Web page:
Grad Spotlight: Camila Alvayay-Torrejon
Camila is a second-year student in the Agricultural, Food, and Resource Economics (AFRE) Ph.D. program.
Camila is a business management student and economist with experience in data analysis, and research focused on regional studies and database management. Her interests point to Spatial Econometrics and public policies for Regional and Urban Development, especially related to the housing market. Camila has served as a Research Assistant at the Institute of Regional Applied Economics, a Quantitative Analyst at the Regional Labor Observatory, and a Professor at the Universidad Catolica del Norte, Chile. She is currently working with her advisor and mentor, Dr. Mark Skidmore. Camila is in love with her family and her country, and she wants to acquire knowledge and new experiences to be a good contribution to Chilean society.
What is your favorite thing about the AFRE department?
I love the warmth that exists between people, the support they give you, and the sense of community. I went from a very comfortable situation, from living with my parents and my siblings in my home in Chile, to a new situation, where I had to integrate myself into a new culture and accustom to surviving on my own. These were all necessary and challenging adaptations as I also faced the academic challenges of graduate school. In this process, the support that I have received from AFRE has been crucial and fundamental to my success. In the AFRE department, all of the people have always been very kind, respectful, and have helped me at every step with advice, information, and words of encouragement when I required motivation.
If you could go back in time and give any advice to yourself as a first-year AFRE student, what would it be?
I would remind myself of this metaphor daily, “Enjoy the trip. When we travel, many times we focus on the destination only, and we lose sight that the trip itself is cumulative of the end, and that it should be enjoyed.” We often focus on deadlines, assignments, exams, and completion, and not on the calling to be of service in the field, which should guide our purpose.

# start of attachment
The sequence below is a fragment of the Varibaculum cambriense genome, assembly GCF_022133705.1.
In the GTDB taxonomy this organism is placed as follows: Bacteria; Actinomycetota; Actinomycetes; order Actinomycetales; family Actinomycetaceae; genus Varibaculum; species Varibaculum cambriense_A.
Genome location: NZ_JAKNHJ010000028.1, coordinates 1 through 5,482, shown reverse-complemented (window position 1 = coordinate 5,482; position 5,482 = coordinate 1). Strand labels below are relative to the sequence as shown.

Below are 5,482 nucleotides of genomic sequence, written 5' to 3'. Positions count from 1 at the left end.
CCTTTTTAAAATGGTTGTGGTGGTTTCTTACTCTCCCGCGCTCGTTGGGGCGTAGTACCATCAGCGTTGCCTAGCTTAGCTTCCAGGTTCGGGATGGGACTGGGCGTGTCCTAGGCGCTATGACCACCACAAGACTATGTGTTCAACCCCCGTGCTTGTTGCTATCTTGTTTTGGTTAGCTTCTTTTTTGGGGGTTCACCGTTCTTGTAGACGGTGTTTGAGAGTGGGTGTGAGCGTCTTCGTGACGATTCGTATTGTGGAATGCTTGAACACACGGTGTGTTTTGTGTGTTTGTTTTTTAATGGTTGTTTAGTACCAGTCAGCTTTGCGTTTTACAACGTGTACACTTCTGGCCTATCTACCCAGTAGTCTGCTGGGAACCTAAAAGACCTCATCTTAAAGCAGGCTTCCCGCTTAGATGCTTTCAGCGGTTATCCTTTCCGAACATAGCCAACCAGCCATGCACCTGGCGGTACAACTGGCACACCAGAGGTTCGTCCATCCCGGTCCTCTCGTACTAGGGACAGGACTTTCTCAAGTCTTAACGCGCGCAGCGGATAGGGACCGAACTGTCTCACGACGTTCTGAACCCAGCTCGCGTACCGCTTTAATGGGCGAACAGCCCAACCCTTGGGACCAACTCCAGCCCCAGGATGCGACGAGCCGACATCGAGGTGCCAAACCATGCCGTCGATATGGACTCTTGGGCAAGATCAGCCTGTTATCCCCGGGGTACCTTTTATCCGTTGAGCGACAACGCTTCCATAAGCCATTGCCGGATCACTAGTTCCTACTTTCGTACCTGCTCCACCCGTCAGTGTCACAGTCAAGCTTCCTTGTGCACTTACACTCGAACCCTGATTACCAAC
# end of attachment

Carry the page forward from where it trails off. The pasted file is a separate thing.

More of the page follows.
What is one thing that you are looking forward to doing once we are able to return to campus?
This is difficult to answer since we have been gone for so long and have had to adjust to a ‘new normal.’ However, I would like to do what I did every day with more intention to strengthen links with my community. I miss my campus routine which involved getting to the office, greeting staff and colleagues, and having a conversation with them. I particularly miss my study routine where I would put on my headphones and then walk to the library, listening to my favorite home music whilst admiring the gorgeous campus landscape in between my office and the library. I also miss buying Sparty coffee during my walks.
What is a saying or expression that you probably say too much?
I asked my friends, and they said the common phrase is, “go for it,” usually when I am motivating or encouraging them to do something.
If you could have one song play every time you entered a room, what would it be, and why?
I would play any song from a local music group from home, Los Prisioneros, because it reminds me of Chilean culture.
What thoughts instantly make you feel more relaxed?
Being on the beach, with family and friends, enjoying a Chilean-style barbecue. Listening to music, swimming, playing football together, and enjoying the orange sky at sunset.